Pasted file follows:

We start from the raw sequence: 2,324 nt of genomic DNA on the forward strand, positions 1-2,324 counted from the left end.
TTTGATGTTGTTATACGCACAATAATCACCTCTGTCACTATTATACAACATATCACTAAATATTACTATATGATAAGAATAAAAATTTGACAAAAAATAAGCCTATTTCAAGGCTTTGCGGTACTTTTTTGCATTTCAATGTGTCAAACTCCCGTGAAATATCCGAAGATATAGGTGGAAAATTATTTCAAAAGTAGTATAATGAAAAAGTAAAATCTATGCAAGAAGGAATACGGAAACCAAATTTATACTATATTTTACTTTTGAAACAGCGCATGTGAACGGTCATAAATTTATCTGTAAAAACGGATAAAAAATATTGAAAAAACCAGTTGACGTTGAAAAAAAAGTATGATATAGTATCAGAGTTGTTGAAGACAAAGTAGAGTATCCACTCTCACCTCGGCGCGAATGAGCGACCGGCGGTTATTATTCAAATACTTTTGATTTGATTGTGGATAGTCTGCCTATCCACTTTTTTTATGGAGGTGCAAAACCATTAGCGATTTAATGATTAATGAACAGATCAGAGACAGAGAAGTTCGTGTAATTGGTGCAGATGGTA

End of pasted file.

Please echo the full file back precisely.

We start from the raw sequence: 2,324 nt of genomic DNA on the forward strand, positions 1-2,324 counted from the left end.
TTTGATGTTGTTATACGCACAATAATCACCTCTGTCACTATTATACAACATATCACTAAATATTACTATATGATAAGAATAAAAATTTGACAAAAAATAAGCCTATTTCAAGGCTTTGCGGTACTTTTTTGCATTTCAATGTGTCAAACTCCCGTGAAATATCCGAAGATATAGGTGGAAAATTATTTCAAAAGTAGTATAATGAAAAAGTAAAATCTATGCAAGAAGGAATACGGAAACCAAATTTATACTATATTTTACTTTTGAAACAGCGCATGTGAACGGTCATAAATTTATCTGTAAAAACGGATAAAAAATATTGAAAAAACCAGTTGACGTTGAAAAAAAAGTATGATATAGTATCAGAGTTGTTGAAGACAAAGTAGAGTATCCACTCTCACCTCGGCGCGAATGAGCGACCGGCGGTTATTATTCAAATACTTTTGATTTGATTGTGGATAGTCTGCCTATCCACTTTTTTTATGGAGGTGCAAAACCATTAGCGATTTAATGATTAATGAACAGATCAGAGACAGAGAAGTTCGTGTAATTGGTGCAGATGGTA